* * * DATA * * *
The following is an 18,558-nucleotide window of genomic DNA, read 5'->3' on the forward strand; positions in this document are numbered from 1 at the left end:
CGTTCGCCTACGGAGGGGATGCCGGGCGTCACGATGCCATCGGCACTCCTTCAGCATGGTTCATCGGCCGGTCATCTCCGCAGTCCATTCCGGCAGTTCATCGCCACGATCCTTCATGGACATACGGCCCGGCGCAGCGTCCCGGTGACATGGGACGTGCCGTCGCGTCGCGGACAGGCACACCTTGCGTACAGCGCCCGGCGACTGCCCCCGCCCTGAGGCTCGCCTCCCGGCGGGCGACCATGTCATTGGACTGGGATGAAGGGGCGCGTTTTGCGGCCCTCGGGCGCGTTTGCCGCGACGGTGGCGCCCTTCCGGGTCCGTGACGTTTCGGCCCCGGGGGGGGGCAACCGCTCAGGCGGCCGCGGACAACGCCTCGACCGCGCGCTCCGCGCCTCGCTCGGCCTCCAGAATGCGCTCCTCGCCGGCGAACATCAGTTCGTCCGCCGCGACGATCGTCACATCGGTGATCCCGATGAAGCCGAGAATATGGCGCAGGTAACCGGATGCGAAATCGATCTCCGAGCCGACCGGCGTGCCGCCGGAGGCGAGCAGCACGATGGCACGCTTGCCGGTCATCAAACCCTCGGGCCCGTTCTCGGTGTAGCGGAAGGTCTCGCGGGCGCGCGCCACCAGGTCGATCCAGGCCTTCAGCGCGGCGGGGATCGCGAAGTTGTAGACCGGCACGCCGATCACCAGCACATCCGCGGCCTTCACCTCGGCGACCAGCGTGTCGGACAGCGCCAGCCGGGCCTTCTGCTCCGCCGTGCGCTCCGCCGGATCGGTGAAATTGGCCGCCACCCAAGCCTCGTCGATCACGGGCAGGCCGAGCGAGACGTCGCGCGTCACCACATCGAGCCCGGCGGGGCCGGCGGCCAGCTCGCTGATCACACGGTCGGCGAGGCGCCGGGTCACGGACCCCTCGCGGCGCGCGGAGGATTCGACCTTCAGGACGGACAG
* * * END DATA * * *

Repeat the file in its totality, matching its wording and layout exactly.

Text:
The following is an 18,558-nucleotide window of genomic DNA, read 5'->3' on the forward strand; positions in this document are numbered from 1 at the left end:
CGTTCGCCTACGGAGGGGATGCCGGGCGTCACGATGCCATCGGCACTCCTTCAGCATGGTTCATCGGCCGGTCATCTCCGCAGTCCATTCCGGCAGTTCATCGCCACGATCCTTCATGGACATACGGCCCGGCGCAGCGTCCCGGTGACATGGGACGTGCCGTCGCGTCGCGGACAGGCACACCTTGCGTACAGCGCCCGGCGACTGCCCCCGCCCTGAGGCTCGCCTCCCGGCGGGCGACCATGTCATTGGACTGGGATGAAGGGGCGCGTTTTGCGGCCCTCGGGCGCGTTTGCCGCGACGGTGGCGCCCTTCCGGGTCCGTGACGTTTCGGCCCCGGGGGGGGGCAACCGCTCAGGCGGCCGCGGACAACGCCTCGACCGCGCGCTCCGCGCCTCGCTCGGCCTCCAGAATGCGCTCCTCGCCGGCGAACATCAGTTCGTCCGCCGCGACGATCGTCACATCGGTGATCCCGATGAAGCCGAGAATATGGCGCAGGTAACCGGATGCGAAATCGATCTCCGAGCCGACCGGCGTGCCGCCGGAGGCGAGCAGCACGATGGCACGCTTGCCGGTCATCAAACCCTCGGGCCCGTTCTCGGTGTAGCGGAAGGTCTCGCGGGCGCGCGCCACCAGGTCGATCCAGGCCTTCAGCGCGGCGGGGATCGCGAAGTTGTAGACCGGCACGCCGATCACCAGCACATCCGCGGCCTTCACCTCGGCGACCAGCGTGTCGGACAGCGCCAGCCGGGCCTTCTGCTCCGCCGTGCGCTCCGCCGGATCGGTGAAATTGGCCGCCACCCAAGCCTCGTCGATCACGGGCAGGCCGAGCGAGACGTCGCGCGTCACCACATCGAGCCCGGCGGGGCCGGCGGCCAGCTCGCTGATCACACGGTCGGCGAGGCGCCGGGTCACGGACCCCTCGCGGCGCGCGGAGGATTCGACCTTCAGGACGGACAG